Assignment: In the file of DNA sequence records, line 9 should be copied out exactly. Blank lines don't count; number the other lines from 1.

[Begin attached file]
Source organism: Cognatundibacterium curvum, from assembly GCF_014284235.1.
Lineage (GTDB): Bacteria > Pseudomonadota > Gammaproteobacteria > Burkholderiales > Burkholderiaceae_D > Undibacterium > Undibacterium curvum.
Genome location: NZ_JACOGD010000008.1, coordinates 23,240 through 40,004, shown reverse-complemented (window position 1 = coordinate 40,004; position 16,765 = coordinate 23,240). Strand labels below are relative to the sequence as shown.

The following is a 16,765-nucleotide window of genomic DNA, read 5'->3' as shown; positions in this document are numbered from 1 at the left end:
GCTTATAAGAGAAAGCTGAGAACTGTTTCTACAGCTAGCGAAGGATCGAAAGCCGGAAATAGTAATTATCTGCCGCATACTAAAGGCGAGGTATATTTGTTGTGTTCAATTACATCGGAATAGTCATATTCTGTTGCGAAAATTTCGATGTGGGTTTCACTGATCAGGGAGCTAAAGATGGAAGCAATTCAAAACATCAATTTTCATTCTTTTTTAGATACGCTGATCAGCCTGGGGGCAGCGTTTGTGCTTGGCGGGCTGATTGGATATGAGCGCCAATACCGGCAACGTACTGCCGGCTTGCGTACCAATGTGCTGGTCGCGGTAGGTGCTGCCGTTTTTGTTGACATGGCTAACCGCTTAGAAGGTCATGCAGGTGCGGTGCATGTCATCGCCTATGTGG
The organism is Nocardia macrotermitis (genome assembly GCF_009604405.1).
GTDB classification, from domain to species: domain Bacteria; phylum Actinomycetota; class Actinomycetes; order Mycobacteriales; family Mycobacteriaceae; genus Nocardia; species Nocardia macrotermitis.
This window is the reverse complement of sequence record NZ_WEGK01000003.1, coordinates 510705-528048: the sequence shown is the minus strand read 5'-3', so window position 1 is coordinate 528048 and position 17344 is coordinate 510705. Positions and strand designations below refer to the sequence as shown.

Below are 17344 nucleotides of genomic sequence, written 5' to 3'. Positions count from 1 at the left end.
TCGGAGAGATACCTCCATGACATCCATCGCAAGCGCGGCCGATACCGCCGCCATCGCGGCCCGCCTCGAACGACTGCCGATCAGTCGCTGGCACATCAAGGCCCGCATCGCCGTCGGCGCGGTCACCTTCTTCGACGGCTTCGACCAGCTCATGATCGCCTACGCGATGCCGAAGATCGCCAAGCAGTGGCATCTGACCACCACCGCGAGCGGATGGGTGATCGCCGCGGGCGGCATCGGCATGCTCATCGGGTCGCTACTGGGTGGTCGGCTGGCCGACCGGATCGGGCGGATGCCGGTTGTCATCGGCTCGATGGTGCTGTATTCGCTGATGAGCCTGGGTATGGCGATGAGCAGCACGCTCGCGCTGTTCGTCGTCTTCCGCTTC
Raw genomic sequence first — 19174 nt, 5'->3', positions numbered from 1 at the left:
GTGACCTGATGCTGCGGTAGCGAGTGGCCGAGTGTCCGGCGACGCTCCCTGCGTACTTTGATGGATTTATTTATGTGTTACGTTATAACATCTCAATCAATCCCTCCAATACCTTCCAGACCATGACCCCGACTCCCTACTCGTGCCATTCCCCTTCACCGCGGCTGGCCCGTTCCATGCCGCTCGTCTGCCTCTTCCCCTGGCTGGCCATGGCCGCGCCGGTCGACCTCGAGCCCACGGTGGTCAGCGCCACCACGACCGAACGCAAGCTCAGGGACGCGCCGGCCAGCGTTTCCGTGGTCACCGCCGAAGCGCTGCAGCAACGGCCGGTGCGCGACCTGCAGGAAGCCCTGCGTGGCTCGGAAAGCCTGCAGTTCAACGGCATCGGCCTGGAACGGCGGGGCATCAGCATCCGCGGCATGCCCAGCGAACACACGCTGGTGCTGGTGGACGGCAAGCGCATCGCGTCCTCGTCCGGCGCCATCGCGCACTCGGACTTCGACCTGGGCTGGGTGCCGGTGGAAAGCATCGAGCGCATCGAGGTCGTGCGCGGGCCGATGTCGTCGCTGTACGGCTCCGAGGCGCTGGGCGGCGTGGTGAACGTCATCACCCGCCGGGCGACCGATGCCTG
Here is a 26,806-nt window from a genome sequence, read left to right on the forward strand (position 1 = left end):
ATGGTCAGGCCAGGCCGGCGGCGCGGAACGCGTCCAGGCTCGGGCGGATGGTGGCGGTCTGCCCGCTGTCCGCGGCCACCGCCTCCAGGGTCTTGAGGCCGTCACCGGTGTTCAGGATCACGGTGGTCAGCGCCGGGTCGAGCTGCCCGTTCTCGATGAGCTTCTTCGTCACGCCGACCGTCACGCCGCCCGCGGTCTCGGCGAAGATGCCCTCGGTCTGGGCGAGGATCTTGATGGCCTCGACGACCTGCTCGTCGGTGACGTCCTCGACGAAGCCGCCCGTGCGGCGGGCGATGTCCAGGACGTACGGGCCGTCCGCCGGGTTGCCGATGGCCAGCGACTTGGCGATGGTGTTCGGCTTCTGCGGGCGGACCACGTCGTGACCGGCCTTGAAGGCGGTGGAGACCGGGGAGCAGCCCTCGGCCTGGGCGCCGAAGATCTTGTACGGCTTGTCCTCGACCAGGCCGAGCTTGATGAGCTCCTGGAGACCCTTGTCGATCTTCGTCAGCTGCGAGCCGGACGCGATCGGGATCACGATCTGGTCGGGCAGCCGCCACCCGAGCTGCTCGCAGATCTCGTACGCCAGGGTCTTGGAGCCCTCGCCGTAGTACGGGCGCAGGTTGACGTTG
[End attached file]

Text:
Below are 17344 nucleotides of genomic sequence, written 5' to 3'. Positions count from 1 at the left end.